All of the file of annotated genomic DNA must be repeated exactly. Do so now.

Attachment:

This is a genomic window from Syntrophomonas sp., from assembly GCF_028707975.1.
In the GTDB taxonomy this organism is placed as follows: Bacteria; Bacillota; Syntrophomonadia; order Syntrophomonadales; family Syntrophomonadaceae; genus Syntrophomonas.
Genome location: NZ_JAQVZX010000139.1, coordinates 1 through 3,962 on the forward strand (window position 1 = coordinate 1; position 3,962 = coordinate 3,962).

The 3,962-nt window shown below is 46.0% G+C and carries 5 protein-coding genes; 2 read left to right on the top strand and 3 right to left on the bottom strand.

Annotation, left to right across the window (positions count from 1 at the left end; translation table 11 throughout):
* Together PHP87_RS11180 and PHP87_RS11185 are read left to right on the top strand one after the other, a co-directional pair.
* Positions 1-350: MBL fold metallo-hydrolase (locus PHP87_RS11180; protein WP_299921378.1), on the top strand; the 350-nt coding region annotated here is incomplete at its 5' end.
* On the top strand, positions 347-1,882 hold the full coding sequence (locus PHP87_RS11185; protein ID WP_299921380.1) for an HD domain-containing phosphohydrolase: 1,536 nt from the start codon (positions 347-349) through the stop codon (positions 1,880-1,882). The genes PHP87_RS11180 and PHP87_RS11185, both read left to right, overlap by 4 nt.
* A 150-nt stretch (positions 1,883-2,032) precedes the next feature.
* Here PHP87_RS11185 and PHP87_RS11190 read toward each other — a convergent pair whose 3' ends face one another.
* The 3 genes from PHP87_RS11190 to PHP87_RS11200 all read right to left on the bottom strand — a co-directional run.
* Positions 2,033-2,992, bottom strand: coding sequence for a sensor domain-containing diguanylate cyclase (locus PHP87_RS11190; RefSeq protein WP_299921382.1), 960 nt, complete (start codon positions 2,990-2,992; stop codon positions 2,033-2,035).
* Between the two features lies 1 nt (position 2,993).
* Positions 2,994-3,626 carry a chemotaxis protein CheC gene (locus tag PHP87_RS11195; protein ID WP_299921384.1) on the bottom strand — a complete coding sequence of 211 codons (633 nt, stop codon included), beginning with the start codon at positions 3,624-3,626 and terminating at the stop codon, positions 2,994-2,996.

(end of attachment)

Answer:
This is a genomic window from Syntrophomonas sp., from assembly GCF_028707975.1.
In the GTDB taxonomy this organism is placed as follows: Bacteria; Bacillota; Syntrophomonadia; order Syntrophomonadales; family Syntrophomonadaceae; genus Syntrophomonas.
Genome location: NZ_JAQVZX010000139.1, coordinates 1 through 3,962 on the forward strand (window position 1 = coordinate 1; position 3,962 = coordinate 3,962).

The 3,962-nt window shown below is 46.0% G+C and carries 5 protein-coding genes; 2 read left to right on the top strand and 3 right to left on the bottom strand.

Annotation, left to right across the window (positions count from 1 at the left end; translation table 11 throughout):
* Together PHP87_RS11180 and PHP87_RS11185 are read left to right on the top strand one after the other, a co-directional pair.
* Positions 1-350: MBL fold metallo-hydrolase (locus PHP87_RS11180; protein WP_299921378.1), on the top strand; the 350-nt coding region annotated here is incomplete at its 5' end.
* On the top strand, positions 347-1,882 hold the full coding sequence (locus PHP87_RS11185; protein ID WP_299921380.1) for an HD domain-containing phosphohydrolase: 1,536 nt from the start codon (positions 347-349) through the stop codon (positions 1,880-1,882). The genes PHP87_RS11180 and PHP87_RS11185, both read left to right, overlap by 4 nt.
* A 150-nt stretch (positions 1,883-2,032) precedes the next feature.
* Here PHP87_RS11185 and PHP87_RS11190 read toward each other — a convergent pair whose 3' ends face one another.
* The 3 genes from PHP87_RS11190 to PHP87_RS11200 all read right to left on the bottom strand — a co-directional run.
* Positions 2,033-2,992, bottom strand: coding sequence for a sensor domain-containing diguanylate cyclase (locus PHP87_RS11190; RefSeq protein WP_299921382.1), 960 nt, complete (start codon positions 2,990-2,992; stop codon positions 2,033-2,035).
* Between the two features lies 1 nt (position 2,993).
* Positions 2,994-3,626 carry a chemotaxis protein CheC gene (locus tag PHP87_RS11195; protein ID WP_299921384.1) on the bottom strand — a complete coding sequence of 211 codons (633 nt, stop codon included), beginning with the start codon at positions 3,624-3,626 and terminating at the stop codon, positions 2,994-2,996.